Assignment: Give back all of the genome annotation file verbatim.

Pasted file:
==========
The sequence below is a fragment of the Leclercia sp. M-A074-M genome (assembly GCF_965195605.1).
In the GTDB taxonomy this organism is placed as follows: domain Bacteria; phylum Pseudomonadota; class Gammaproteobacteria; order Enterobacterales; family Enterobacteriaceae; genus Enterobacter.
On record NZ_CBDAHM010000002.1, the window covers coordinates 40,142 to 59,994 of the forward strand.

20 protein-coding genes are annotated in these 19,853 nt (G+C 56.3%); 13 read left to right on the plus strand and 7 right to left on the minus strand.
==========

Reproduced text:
The sequence below is a fragment of the Leclercia sp. M-A074-M genome (assembly GCF_965195605.1).
In the GTDB taxonomy this organism is placed as follows: domain Bacteria; phylum Pseudomonadota; class Gammaproteobacteria; order Enterobacterales; family Enterobacteriaceae; genus Enterobacter.
On record NZ_CBDAHM010000002.1, the window covers coordinates 40,142 to 59,994 of the forward strand.

20 protein-coding genes are annotated in these 19,853 nt (G+C 56.3%); 13 read left to right on the plus strand and 7 right to left on the minus strand.